Volland has said the measure aims to increase safety for pedestrians and bicyclists. The city is aiming to create a more walkable and bike-able downtown, a key strategy to revitalizing the area.

Potter Marsh Watershed Park

Local nonprofit Great Land Trust and the city have been working together to create a 300-acre conservation park in the foothills just above Potter Marsh in South Anchorage.

Mountain streams that flow down through the area feed Potter Marsh's south end, providing more than 75% of its fresh water. Thus, the name — Potter Marsh Watershed Park.

The Assembly on Tuesday will consider three related ordinances: A measure to transfer slightly more than 100 acres of undeveloped city-owned parcels in the Heritage Land Bank to the Parks and Recreation Department; another for the city to acquire 200 acres of undeveloped land from GCI via the Great Land Trust; and a measure to dedicate a conservation easement for the park.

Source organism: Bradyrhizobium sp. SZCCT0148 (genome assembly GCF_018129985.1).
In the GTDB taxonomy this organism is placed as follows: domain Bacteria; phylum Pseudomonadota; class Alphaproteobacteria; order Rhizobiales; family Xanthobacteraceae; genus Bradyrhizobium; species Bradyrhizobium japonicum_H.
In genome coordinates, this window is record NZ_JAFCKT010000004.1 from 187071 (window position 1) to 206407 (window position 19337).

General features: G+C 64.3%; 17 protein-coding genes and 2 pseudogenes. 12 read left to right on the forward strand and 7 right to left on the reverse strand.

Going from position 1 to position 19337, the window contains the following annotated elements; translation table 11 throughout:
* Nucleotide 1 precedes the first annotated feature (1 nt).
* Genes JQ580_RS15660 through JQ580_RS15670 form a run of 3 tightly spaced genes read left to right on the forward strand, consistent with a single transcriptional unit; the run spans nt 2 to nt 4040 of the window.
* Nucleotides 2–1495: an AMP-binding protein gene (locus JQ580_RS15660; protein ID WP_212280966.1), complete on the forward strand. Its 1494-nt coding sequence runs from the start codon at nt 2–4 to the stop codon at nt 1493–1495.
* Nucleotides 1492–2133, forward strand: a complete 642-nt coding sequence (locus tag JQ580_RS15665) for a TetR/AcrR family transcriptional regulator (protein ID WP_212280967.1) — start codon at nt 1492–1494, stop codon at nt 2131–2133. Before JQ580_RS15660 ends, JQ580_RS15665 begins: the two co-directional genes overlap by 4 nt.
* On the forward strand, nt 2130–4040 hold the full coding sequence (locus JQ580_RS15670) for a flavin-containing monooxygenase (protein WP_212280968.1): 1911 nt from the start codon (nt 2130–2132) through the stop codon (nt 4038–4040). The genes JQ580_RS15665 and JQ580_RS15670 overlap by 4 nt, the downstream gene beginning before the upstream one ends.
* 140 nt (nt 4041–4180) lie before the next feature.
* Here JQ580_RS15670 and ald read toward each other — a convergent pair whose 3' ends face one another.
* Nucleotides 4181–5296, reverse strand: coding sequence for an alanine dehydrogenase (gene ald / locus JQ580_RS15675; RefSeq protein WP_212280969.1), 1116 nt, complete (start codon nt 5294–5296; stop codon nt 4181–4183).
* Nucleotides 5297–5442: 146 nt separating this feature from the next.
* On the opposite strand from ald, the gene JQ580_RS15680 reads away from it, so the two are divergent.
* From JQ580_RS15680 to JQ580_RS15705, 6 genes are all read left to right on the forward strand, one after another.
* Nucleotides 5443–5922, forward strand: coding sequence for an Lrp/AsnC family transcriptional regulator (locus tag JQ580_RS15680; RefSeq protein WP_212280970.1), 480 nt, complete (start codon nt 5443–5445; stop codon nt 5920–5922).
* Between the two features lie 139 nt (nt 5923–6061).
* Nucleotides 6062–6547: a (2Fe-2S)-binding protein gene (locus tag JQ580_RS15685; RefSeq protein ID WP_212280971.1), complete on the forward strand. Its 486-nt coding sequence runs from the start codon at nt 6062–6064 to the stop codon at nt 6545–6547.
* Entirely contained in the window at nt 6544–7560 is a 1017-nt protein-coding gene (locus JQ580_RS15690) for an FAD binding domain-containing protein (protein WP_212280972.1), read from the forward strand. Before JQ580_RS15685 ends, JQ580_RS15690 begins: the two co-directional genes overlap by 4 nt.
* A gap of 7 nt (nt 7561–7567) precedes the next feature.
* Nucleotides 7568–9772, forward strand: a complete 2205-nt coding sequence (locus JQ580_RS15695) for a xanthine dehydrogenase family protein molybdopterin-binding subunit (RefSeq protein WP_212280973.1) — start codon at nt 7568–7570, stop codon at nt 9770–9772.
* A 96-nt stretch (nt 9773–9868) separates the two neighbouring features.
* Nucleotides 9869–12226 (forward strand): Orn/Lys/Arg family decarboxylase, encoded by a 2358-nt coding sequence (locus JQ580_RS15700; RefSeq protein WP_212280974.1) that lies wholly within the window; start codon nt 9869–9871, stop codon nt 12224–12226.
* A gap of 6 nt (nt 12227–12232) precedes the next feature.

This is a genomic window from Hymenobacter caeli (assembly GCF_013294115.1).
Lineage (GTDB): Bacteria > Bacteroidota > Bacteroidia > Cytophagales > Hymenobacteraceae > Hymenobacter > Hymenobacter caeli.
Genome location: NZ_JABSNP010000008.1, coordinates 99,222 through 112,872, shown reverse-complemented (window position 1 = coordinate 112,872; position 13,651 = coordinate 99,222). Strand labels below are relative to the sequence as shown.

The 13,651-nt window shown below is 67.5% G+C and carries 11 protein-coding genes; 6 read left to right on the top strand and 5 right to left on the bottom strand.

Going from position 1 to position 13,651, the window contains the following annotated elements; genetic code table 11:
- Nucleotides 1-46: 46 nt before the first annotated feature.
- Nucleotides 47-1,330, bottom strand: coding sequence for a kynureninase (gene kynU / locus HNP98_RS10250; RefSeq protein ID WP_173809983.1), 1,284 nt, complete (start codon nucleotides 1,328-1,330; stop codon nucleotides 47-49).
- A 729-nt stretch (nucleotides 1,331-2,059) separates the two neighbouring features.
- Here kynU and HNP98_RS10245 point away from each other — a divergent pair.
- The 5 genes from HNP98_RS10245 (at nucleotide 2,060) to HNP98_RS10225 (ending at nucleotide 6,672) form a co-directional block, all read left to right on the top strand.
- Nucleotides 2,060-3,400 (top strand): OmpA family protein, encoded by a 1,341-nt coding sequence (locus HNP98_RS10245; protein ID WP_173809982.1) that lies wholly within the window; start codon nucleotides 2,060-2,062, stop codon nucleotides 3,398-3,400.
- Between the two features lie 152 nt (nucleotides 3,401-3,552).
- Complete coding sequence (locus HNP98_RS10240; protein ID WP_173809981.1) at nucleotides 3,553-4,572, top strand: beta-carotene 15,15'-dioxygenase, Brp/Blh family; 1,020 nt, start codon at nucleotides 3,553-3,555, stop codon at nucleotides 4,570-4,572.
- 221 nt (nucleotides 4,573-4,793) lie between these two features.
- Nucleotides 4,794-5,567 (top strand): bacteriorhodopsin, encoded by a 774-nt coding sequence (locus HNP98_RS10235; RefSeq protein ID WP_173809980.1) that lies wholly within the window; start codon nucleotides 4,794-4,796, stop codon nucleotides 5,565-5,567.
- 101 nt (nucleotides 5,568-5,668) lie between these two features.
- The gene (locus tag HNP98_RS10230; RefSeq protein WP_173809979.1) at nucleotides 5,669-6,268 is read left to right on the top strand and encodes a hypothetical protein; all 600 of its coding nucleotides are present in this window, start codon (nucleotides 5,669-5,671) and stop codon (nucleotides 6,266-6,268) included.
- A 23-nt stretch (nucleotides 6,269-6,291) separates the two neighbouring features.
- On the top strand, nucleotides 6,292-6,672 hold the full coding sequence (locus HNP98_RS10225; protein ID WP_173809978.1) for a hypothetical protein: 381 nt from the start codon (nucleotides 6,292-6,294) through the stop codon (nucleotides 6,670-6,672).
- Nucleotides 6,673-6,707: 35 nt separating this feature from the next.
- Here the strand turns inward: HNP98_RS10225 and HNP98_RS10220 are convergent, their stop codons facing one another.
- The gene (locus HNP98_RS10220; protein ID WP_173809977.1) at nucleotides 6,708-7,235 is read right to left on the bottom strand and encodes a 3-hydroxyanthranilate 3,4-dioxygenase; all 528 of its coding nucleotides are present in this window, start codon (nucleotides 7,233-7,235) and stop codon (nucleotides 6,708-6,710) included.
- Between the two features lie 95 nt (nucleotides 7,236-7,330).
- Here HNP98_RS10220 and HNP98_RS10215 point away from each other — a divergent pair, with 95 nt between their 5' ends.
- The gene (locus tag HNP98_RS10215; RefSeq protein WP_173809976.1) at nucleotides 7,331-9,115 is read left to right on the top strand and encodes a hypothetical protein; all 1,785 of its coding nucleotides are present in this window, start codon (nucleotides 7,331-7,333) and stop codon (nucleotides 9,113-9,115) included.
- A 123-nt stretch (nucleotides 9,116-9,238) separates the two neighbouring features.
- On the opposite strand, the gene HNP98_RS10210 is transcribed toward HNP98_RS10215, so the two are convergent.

The city would run and own the park, while the Great Land Trust would hold the conservation easement.

The land is bordered by Golden View Drive to the east and Old Seward Highway to the west. Residents in the area for decades have used the about 3 1/2 miles of informal trails for dog walking, hiking, skiing and snowshoeing.

Assembly powers for setting land use policy

An ordinance proposed by three Assembly members has received opposition from the city's Planning Department and from a vocal group of residents concerned with potential changes to public notice requirements for proposed zoning changes. Many of the same residents have also opposed a set of separately proposed broad zoning changes called the Home Initiative.